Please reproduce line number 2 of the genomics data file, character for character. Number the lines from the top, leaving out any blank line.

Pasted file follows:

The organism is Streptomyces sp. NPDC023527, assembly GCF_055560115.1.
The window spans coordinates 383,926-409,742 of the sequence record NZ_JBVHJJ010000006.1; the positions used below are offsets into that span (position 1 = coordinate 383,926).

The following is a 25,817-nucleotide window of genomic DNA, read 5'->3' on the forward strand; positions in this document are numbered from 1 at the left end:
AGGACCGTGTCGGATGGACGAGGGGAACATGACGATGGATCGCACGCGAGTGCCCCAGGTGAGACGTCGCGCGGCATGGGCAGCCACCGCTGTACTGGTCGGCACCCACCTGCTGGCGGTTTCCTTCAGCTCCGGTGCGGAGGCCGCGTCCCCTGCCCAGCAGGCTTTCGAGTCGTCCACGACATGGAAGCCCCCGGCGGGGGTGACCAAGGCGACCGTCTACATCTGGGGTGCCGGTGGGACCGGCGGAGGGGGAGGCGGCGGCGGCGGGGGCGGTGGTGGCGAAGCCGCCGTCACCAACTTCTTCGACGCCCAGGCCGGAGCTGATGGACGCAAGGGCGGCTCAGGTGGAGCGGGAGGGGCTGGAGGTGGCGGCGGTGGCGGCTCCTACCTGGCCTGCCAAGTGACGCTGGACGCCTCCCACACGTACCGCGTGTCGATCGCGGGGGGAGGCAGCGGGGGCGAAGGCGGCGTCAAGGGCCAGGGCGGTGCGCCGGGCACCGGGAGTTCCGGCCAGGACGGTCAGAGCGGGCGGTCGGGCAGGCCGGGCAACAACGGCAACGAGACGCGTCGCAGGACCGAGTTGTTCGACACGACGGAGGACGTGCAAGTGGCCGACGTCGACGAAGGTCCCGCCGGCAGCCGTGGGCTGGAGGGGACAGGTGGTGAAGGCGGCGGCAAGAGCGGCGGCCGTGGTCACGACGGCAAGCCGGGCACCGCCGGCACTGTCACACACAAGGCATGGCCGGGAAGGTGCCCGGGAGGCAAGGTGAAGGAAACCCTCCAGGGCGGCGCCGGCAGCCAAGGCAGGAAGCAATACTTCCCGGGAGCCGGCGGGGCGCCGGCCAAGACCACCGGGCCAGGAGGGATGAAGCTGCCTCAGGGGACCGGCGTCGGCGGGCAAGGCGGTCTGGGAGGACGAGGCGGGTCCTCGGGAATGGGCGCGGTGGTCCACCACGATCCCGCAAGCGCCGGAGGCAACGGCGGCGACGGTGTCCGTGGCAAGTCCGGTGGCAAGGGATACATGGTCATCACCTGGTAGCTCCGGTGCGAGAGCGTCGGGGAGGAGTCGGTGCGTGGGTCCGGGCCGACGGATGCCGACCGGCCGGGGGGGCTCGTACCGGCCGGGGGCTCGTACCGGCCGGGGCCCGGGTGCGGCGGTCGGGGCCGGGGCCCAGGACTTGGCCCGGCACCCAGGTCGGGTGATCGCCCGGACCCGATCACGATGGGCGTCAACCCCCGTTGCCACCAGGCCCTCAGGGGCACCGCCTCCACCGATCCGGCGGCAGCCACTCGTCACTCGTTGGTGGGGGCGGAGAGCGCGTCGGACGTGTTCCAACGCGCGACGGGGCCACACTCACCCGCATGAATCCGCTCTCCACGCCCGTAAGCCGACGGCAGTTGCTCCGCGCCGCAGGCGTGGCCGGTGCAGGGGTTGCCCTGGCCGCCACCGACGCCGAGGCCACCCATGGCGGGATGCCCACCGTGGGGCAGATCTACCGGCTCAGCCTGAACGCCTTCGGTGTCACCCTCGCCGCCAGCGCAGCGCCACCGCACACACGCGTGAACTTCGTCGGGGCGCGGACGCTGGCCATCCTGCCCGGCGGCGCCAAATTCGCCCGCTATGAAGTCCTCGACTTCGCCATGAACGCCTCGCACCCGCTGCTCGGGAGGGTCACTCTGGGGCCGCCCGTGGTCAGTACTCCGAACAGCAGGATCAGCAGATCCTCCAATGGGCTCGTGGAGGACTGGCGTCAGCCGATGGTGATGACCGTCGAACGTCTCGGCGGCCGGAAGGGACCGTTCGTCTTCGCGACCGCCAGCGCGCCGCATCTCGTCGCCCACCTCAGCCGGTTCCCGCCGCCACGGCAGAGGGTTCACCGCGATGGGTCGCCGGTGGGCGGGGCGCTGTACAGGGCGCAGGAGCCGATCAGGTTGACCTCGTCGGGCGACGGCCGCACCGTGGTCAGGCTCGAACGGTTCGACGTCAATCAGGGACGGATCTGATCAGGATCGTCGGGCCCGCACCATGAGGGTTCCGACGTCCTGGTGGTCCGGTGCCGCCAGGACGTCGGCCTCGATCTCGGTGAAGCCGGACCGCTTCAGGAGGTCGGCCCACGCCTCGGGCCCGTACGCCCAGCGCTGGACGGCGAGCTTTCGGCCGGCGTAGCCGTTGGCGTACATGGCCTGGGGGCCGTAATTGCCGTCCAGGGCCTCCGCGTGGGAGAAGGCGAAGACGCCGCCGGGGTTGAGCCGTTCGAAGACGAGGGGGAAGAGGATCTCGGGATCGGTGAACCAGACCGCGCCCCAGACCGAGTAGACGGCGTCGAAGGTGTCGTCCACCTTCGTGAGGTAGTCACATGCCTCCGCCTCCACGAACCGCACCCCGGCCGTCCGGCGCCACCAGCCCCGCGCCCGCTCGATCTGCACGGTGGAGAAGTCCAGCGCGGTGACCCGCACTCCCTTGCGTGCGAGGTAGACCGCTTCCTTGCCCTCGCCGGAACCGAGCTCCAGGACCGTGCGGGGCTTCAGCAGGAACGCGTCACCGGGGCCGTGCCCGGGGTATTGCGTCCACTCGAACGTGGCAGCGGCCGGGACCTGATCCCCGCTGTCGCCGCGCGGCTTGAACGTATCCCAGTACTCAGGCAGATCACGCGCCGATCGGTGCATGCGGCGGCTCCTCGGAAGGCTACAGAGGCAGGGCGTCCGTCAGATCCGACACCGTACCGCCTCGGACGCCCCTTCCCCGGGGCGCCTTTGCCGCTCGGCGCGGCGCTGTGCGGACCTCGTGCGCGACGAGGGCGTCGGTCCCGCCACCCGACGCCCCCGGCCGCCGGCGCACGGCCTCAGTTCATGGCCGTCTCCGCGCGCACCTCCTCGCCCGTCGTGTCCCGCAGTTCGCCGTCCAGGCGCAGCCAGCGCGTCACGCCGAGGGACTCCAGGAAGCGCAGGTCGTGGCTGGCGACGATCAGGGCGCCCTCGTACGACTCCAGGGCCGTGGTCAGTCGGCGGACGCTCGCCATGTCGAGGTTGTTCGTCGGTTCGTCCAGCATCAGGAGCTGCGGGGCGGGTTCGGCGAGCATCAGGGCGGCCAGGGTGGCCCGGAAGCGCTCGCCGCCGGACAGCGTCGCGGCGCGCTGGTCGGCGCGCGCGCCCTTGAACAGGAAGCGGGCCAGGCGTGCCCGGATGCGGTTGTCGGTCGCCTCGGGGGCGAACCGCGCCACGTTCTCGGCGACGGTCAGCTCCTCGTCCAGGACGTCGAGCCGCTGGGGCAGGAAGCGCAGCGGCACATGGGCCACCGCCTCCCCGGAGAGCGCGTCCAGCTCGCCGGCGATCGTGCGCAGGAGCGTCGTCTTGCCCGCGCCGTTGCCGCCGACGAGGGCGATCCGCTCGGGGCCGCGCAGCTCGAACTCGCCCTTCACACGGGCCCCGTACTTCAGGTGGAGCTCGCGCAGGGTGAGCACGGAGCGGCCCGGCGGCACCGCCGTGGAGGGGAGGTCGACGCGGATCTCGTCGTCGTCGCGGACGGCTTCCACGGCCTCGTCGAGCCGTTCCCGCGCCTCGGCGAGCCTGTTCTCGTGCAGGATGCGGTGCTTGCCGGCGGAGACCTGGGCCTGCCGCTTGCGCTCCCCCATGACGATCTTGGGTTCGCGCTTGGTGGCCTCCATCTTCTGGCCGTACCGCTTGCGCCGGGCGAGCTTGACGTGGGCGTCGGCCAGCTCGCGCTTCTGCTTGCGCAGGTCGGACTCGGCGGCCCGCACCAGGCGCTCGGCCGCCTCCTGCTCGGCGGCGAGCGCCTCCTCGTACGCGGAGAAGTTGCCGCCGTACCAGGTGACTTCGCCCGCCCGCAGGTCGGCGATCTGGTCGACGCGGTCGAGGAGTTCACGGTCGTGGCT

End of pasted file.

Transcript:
The window spans coordinates 383,926-409,742 of the sequence record NZ_JBVHJJ010000006.1; the positions used below are offsets into that span (position 1 = coordinate 383,926).